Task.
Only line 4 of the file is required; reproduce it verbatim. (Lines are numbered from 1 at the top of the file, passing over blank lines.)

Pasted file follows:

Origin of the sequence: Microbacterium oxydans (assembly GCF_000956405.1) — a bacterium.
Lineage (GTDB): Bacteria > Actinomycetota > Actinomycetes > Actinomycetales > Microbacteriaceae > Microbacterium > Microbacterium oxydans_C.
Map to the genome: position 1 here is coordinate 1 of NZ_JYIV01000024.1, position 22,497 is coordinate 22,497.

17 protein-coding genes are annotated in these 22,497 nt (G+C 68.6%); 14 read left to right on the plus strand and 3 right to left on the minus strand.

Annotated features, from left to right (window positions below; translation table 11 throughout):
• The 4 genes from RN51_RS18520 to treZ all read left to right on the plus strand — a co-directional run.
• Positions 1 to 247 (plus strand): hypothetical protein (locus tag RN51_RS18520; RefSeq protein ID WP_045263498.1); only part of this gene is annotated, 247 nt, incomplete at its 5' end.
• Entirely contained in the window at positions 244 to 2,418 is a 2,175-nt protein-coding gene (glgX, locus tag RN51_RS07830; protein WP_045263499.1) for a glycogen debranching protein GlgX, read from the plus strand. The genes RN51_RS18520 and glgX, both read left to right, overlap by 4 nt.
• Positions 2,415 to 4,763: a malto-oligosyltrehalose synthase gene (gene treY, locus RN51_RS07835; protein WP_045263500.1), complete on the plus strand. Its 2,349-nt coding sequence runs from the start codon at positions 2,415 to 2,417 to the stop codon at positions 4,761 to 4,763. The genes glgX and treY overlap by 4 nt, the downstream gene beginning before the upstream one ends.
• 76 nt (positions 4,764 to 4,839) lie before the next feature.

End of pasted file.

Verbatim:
17 protein-coding genes are annotated in these 22,497 nt (G+C 68.6%); 14 read left to right on the plus strand and 3 right to left on the minus strand.